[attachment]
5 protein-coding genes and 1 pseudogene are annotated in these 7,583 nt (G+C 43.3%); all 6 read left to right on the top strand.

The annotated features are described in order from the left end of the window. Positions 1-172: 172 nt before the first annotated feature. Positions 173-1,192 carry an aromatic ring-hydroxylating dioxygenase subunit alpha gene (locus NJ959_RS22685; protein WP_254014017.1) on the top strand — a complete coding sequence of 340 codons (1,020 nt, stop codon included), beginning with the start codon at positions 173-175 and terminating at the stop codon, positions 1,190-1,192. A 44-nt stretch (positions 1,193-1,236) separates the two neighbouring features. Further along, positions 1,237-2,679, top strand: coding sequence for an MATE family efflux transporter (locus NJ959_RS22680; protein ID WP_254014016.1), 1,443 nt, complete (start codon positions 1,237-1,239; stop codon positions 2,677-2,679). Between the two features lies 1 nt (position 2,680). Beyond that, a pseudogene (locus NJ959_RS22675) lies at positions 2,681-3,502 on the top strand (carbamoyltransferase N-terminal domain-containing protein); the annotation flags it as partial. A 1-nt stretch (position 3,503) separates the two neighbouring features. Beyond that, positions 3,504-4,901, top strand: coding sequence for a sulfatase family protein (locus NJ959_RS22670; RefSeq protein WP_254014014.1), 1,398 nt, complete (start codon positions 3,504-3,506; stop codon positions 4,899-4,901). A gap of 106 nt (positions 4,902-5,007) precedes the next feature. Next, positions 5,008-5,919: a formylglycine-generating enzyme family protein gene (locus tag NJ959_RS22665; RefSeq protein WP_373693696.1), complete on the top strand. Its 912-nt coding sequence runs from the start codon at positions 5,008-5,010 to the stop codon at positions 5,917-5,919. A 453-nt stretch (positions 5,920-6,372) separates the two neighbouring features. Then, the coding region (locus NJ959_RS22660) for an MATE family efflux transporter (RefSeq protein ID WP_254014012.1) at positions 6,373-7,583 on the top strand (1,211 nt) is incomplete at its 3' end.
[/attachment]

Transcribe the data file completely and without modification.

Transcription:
5 protein-coding genes and 1 pseudogene are annotated in these 7,583 nt (G+C 43.3%); all 6 read left to right on the top strand.

The annotated features are described in order from the left end of the window. Positions 1-172: 172 nt before the first annotated feature. Positions 173-1,192 carry an aromatic ring-hydroxylating dioxygenase subunit alpha gene (locus NJ959_RS22685; protein WP_254014017.1) on the top strand — a complete coding sequence of 340 codons (1,020 nt, stop codon included), beginning with the start codon at positions 173-175 and terminating at the stop codon, positions 1,190-1,192. A 44-nt stretch (positions 1,193-1,236) separates the two neighbouring features. Further along, positions 1,237-2,679, top strand: coding sequence for an MATE family efflux transporter (locus NJ959_RS22680; protein ID WP_254014016.1), 1,443 nt, complete (start codon positions 1,237-1,239; stop codon positions 2,677-2,679). Between the two features lies 1 nt (position 2,680). Beyond that, a pseudogene (locus NJ959_RS22675) lies at positions 2,681-3,502 on the top strand (carbamoyltransferase N-terminal domain-containing protein); the annotation flags it as partial. A 1-nt stretch (position 3,503) separates the two neighbouring features. Beyond that, positions 3,504-4,901, top strand: coding sequence for a sulfatase family protein (locus NJ959_RS22670; RefSeq protein WP_254014014.1), 1,398 nt, complete (start codon positions 3,504-3,506; stop codon positions 4,899-4,901). A gap of 106 nt (positions 4,902-5,007) precedes the next feature. Next, positions 5,008-5,919: a formylglycine-generating enzyme family protein gene (locus tag NJ959_RS22665; RefSeq protein WP_373693696.1), complete on the top strand. Its 912-nt coding sequence runs from the start codon at positions 5,008-5,010 to the stop codon at positions 5,917-5,919. A 453-nt stretch (positions 5,920-6,372) separates the two neighbouring features. Then, the coding region (locus NJ959_RS22660) for an MATE family efflux transporter (RefSeq protein ID WP_254014012.1) at positions 6,373-7,583 on the top strand (1,211 nt) is incomplete at its 3' end.